The Good Place is back (for the last time, because we live in the worst timeline) and landed with an incredibly dense and intriguing first episode. But despite the huge amount the best show on television was handling with new and old characters, a new setting and everything else it still managed to include a subtle but pointed slam at how lazy dudes are the goddamn worst.
And obviously this is kinda spoilery so if you’ve been holding off watching the fourth season until more episodes accumulate then now is the time to bail with this important public service announcement.
OK: so, we have a new Good Place, created and peopled by Janet (series MVP D’arcy Carden) and helped by her self-created rebound boyfriend Derek (the gloriously unhinged Jason Mantzoukas).
And this is the world in which the new test of four new humans will take place upon which, you know, the entire future and past of humanity depends.
But there’s one fairly brilliant little wrinkle to the Janet/Derek dynamic that’s buried amid the somewhat exhausting amount of exposition packed into the episode. And it’s this:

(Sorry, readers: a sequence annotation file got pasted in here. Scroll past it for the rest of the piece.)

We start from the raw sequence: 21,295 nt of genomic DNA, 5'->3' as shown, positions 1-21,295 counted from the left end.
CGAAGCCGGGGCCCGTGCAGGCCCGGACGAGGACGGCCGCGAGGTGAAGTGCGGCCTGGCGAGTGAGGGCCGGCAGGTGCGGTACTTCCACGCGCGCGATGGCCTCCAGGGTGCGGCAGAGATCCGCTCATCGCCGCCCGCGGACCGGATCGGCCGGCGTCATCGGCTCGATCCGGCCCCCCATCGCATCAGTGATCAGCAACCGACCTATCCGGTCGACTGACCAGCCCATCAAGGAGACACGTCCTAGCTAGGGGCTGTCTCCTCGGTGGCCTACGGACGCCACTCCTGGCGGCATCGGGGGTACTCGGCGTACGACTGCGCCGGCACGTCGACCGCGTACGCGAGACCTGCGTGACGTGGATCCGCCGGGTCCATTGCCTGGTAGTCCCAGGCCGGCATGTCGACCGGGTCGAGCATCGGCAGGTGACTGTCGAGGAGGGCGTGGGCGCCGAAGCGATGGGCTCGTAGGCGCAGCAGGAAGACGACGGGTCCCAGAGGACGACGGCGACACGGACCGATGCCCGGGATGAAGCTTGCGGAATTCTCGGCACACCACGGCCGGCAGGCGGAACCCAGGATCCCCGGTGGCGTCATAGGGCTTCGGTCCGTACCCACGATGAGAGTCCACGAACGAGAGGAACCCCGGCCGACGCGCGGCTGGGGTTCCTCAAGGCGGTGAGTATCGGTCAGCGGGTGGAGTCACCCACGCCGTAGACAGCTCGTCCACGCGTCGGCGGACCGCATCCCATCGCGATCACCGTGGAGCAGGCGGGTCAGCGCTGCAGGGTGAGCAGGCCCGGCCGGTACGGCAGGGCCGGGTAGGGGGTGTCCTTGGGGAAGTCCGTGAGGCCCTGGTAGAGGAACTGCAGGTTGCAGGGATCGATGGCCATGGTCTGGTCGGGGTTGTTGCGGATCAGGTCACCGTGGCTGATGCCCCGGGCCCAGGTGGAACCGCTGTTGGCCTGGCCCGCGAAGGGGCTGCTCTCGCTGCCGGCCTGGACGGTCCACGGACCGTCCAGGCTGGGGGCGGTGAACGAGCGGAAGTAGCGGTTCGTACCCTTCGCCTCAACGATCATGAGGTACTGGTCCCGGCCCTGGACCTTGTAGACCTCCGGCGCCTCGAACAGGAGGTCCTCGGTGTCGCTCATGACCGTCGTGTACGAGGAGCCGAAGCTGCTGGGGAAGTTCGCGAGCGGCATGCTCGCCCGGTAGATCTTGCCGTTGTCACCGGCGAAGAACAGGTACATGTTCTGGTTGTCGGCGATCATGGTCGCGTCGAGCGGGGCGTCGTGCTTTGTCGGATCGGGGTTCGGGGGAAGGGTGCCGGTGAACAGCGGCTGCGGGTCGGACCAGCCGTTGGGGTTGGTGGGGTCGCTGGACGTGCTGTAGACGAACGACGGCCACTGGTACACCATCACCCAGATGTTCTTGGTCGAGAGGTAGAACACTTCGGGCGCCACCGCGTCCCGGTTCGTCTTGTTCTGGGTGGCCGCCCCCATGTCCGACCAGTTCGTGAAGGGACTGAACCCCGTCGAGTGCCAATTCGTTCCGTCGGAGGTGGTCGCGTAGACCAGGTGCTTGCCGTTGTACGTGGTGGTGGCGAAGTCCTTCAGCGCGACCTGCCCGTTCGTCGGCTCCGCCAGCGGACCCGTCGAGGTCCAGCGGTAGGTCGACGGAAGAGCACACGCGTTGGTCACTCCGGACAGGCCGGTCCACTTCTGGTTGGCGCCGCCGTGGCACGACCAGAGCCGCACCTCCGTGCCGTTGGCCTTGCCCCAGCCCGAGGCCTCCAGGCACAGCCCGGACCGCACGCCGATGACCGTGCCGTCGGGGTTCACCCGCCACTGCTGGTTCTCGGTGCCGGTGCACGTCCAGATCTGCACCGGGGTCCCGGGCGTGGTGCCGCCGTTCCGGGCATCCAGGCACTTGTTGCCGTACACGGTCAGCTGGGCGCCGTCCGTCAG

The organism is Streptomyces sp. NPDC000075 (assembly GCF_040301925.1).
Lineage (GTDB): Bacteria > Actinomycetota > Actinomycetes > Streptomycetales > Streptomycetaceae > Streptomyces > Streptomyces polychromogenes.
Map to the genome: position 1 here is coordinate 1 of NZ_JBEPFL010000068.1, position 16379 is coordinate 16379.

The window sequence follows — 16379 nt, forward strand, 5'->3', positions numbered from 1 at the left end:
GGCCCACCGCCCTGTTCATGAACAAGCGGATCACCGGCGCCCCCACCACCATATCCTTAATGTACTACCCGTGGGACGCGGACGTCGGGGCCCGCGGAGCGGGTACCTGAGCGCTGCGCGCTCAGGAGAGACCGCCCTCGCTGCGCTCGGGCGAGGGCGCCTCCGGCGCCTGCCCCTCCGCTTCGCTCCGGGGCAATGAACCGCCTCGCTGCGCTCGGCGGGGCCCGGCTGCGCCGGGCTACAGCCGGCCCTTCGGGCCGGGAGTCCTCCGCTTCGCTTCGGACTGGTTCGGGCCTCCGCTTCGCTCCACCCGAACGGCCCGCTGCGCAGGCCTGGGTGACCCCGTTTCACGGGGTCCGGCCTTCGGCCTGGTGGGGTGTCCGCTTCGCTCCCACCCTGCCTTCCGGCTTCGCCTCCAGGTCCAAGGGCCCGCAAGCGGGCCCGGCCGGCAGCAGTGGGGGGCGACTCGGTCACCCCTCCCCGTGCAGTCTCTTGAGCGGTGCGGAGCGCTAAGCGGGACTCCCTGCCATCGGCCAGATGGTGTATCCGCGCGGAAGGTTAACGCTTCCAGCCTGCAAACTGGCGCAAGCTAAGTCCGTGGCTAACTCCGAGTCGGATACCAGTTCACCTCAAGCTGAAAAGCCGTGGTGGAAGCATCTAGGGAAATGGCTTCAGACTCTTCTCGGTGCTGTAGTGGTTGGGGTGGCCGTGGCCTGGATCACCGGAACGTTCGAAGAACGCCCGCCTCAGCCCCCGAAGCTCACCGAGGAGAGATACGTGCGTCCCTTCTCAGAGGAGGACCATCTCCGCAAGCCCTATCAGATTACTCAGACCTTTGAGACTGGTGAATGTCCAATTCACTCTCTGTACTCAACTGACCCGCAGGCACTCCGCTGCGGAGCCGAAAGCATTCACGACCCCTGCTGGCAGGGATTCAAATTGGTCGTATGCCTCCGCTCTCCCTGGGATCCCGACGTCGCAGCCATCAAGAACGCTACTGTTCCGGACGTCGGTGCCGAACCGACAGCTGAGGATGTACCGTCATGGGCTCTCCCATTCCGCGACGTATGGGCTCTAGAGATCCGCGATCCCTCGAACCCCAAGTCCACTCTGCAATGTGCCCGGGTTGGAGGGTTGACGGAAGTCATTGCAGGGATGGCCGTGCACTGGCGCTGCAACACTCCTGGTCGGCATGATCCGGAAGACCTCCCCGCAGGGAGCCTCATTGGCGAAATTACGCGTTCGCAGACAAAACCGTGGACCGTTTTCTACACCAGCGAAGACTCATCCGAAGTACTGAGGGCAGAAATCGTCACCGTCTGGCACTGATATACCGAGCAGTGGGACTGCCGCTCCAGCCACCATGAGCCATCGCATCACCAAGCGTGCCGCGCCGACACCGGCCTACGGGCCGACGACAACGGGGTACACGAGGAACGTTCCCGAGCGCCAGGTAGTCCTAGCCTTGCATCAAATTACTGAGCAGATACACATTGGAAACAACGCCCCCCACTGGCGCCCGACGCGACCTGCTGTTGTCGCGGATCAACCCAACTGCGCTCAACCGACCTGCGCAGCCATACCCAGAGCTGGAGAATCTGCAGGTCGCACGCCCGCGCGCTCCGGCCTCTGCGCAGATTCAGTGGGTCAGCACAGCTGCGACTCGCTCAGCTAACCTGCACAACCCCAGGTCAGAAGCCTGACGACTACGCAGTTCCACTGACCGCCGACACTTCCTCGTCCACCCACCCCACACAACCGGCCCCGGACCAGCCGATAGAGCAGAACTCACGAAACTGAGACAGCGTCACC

Janet is stressed to near breaking point by having to maintain the entire universe, while Derek is swanning around with magnificently bad approximations of cocktails (including, at one point, an entire onion in a glass) complimenting himself on the people walking around – or, as he calls them, his Derek-babies.
And while it’s a solid joke made to needle Janet’s doe-eyed swain Jason (Manny Jacinto), it also illustrates a larger point.
When a couple makes a new human its generally the female half of the couple who gets to do all the heavy lifting and all the emotional and gynaecologically-literal labour.
Meanwhile dad gets to pretty much keep doing what he does, pausing only to pat himself on the back for being such a stud.
And if that seems like an unfair stereotype, that’s pretty much what all the research tells us: new fathers have their careers and earning pretty much put along, new mums take years to even get back to where they were before getting pregnant, and usually find themselves doing all the home duties on top of their day job as a fun bonus. Annabel Crabb has just written an entire Quarterly Essay about it which every dad-to-be should read, frankly.
Anyway: that paragraph was way more preachy than the episode was, but how many comedies would manage to seamlessly weave a critique of modern parenting inequalities into its D plot, in an episode which also includes a baby elephant made of pure light speaking universal truths?
Thank you, The Good Place, for taking lazy dads to task. Goddamn, we don’t deserve a show this good.